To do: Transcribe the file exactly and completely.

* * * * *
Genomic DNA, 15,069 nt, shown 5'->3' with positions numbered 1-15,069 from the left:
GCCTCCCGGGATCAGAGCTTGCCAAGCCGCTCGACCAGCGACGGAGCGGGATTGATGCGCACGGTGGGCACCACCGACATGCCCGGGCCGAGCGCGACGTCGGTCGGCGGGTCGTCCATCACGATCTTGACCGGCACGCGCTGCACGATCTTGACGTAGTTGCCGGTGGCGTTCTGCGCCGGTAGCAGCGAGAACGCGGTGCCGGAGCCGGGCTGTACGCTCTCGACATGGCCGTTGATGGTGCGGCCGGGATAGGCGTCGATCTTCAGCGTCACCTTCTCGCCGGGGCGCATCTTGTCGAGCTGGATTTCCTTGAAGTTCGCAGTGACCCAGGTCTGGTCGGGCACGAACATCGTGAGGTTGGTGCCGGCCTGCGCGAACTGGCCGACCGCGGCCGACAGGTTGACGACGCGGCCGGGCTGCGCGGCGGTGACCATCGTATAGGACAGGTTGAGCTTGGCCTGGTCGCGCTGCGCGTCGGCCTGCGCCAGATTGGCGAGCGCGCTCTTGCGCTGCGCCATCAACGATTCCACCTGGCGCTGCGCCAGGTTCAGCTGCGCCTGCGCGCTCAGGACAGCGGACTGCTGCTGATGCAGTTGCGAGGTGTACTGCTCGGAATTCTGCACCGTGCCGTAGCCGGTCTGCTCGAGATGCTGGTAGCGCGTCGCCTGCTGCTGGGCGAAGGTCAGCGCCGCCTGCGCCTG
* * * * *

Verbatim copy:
Genomic DNA, 15,069 nt, shown 5'->3' with positions numbered 1-15,069 from the left:
GCCTCCCGGGATCAGAGCTTGCCAAGCCGCTCGACCAGCGACGGAGCGGGATTGATGCGCACGGTGGGCACCACCGACATGCCCGGGCCGAGCGCGACGTCGGTCGGCGGGTCGTCCATCACGATCTTGACCGGCACGCGCTGCACGATCTTGACGTAGTTGCCGGTGGCGTTCTGCGCCGGTAGCAGCGAGAACGCGGTGCCGGAGCCGGGCTGTACGCTCTCGACATGGCCGTTGATGGTGCGGCCGGGATAGGCGTCGATCTTCAGCGTCACCTTCTCGCCGGGGCGCATCTTGTCGAGCTGGATTTCCTTGAAGTTCGCAGTGACCCAGGTCTGGTCGGGCACGAACATCGTGAGGTTGGTGCCGGCCTGCGCGAACTGGCCGACCGCGGCCGACAGGTTGACGACGCGGCCGGGCTGCGCGGCGGTGACCATCGTATAGGACAGGTTGAGCTTGGCCTGGTCGCGCTGCGCGTCGGCCTGCGCCAGATTGGCGAGCGCGCTCTTGCGCTGCGCCATCAACGATTCCACCTGGCGCTGCGCCAGGTTCAGCTGCGCCTGCGCGCTCAGGACAGCGGACTGCTGCTGATGCAGTTGCGAGGTGTACTGCTCGGAATTCTGCACCGTGCCGTAGCCGGTCTGCTCGAGATGCTGGTAGCGCGTCGCCTGCTGCTGGGCGAAGGTCAGCGCCGCCTGCGCCTG